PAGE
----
Doom was a costume and actually it tended to be someone else. They did a lot of reshoots for what they wanted Doom to move like, and unfortunately I wasn’t available. I was off shooting another project and so Doom, as me, is lying on the bed, walking down the corridor, killing the doctor and that’s pretty much me as Doom. Everything else unfortunately is stunt guys, and one of the stunt guys I wanted to choke to death because he decided to do a limp that was dreadful. I was like, “Please don’t do that!”
And now if there’s a sequel you’re stuck with a limp.
How do you start with something like Durotan? What was the first bit, at least physically for example?
The first bit is working with Terry Notary, and that is an orc camp, which is the same thing I did with playing an ape. So he does the basics. So we all had a model of Blackhand, which is Clancy Brown’s character, and you stand there in the full suit with the full motion-capture [set-up], and you’re trying to make Blackhand move authentically.
So there’s a terminology, “selling out.” It’s not the same as selling out with your career, but “selling out” as in your character is not being true, because you can’t fake it with the computer. The computer can only pick up exactly what you did. So really what you always want to do is have a very conscious performance. So you take that very conscious performance and at home you pour your cereal like Durotan, and you eat your breakfast that way, and sit, and try to move at a much slower eye movement. So it’s constant, so it’s bled into my system, so that I can come on and do a less mannered performance, hopefully. Something with nuance.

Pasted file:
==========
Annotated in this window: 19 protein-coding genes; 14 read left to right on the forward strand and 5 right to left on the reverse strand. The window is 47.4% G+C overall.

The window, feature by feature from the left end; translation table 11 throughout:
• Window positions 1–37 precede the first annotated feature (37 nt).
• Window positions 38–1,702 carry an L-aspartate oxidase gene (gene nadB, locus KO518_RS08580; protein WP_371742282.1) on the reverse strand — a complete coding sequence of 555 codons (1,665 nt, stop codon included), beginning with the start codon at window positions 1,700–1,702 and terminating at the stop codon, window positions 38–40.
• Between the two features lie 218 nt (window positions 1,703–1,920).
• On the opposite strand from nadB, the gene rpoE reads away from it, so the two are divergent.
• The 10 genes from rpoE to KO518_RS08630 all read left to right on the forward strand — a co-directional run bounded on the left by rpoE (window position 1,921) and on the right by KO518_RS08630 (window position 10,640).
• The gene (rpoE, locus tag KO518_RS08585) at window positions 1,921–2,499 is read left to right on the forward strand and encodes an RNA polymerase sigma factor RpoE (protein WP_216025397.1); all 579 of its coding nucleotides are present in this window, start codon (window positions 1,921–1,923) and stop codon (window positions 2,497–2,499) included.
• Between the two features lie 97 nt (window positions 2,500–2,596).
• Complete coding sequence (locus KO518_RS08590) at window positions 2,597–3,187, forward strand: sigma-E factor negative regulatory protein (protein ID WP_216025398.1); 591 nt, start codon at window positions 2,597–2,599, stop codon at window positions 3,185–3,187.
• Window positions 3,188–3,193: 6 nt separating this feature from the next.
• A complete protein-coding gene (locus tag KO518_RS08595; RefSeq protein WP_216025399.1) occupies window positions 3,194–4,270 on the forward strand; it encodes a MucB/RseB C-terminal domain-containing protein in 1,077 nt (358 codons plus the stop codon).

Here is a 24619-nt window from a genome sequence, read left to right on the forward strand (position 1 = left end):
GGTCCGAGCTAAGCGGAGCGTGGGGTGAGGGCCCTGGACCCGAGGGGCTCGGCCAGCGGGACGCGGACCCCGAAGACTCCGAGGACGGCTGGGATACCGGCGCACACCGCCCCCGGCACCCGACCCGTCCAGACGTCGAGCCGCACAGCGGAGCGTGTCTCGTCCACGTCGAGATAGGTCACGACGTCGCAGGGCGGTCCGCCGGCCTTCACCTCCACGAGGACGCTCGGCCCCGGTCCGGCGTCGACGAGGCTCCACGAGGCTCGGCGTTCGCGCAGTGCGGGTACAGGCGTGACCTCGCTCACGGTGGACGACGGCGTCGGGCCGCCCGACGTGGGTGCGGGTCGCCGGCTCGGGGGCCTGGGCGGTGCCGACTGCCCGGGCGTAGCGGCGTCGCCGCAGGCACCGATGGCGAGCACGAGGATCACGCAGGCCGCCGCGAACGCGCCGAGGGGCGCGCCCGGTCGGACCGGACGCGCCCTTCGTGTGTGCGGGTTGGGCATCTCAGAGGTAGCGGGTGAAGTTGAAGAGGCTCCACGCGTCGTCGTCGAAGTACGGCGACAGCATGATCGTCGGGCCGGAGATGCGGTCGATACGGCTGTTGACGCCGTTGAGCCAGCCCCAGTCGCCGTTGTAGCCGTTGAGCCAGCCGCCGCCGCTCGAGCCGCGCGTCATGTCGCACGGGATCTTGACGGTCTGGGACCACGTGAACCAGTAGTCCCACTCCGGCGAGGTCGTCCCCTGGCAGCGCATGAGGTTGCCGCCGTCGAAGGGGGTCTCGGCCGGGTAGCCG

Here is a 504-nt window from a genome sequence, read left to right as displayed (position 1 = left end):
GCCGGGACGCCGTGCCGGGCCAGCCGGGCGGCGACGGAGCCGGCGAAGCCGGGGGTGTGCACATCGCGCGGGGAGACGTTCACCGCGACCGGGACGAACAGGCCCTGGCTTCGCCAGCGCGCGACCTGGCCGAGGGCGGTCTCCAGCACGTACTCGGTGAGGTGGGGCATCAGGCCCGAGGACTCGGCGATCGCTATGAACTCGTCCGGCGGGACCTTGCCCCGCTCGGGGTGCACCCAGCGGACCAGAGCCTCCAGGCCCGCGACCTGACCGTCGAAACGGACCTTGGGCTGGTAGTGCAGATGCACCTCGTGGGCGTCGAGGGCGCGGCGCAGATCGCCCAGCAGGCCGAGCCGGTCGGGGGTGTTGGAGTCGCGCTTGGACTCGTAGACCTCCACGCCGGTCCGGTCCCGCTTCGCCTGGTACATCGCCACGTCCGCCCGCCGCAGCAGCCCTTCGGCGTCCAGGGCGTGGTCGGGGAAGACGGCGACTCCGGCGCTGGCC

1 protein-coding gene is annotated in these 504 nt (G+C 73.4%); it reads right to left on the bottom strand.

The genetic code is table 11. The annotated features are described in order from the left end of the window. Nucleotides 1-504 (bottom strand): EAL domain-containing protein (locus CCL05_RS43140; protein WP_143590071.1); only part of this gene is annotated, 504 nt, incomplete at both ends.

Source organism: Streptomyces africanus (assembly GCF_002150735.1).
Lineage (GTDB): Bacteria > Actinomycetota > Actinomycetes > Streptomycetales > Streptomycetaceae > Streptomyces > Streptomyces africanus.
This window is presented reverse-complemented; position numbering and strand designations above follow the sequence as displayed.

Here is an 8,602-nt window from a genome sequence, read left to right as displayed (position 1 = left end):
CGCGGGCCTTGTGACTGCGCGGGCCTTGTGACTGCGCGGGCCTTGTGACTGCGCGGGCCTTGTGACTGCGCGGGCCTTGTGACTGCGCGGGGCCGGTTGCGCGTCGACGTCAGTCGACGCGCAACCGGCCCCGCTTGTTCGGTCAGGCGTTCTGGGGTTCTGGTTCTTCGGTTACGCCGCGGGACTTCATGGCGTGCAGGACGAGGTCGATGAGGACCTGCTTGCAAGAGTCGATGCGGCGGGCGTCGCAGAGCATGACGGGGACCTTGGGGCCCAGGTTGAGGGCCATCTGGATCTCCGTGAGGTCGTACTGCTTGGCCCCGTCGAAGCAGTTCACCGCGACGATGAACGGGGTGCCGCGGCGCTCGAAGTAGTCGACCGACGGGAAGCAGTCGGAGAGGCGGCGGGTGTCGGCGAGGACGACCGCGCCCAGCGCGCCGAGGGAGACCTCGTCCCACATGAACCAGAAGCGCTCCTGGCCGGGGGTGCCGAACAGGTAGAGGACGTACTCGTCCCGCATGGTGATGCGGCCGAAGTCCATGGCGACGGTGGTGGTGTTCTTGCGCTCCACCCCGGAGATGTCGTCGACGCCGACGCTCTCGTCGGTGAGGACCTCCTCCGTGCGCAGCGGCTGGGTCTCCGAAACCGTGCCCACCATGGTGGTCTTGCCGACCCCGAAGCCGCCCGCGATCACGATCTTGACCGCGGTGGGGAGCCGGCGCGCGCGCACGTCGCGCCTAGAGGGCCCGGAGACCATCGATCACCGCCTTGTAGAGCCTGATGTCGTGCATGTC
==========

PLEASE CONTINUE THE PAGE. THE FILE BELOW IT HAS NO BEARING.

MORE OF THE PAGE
“I wanted to make Durotan as thoughtful as I possibly could and I hope that came across…”
What is that at home, though? When you have a computer there, you have a sense of what you’re doing. At home is it just compensating for taking up more space, or…?
Well, because when you’ve got the computer there you start to realize, okay, so when Durotan walks he doesn’t lift knee walk. When Durotan walks he lifts his hips, so that’s that muscle there. Okay, I’ve got to get that to do that, to bend, to step, and to stand he catches it with the back of his buttocks and the small of his back. So at home you’re just trying to walk like you’re walking through molasses, kind of deal. You’re just trying to get the muscle memory, like you know, playing the piano or driving a car. It’s the muscle memory you’re trying to get, to remove the over-mannered performance.
Is it purely just trying to make sure that what Durotan looks like physically makes sense? Or is there something more than that? Is there a culture or an attitude? Is that as important?
Those things are very important. You’re really trying to make sure that the footage is absolutely accurate and you’re not having an orc walking weird, or walking too casually. But at the same time what was going into Durotan was how thoughtful he was. What position he is in life.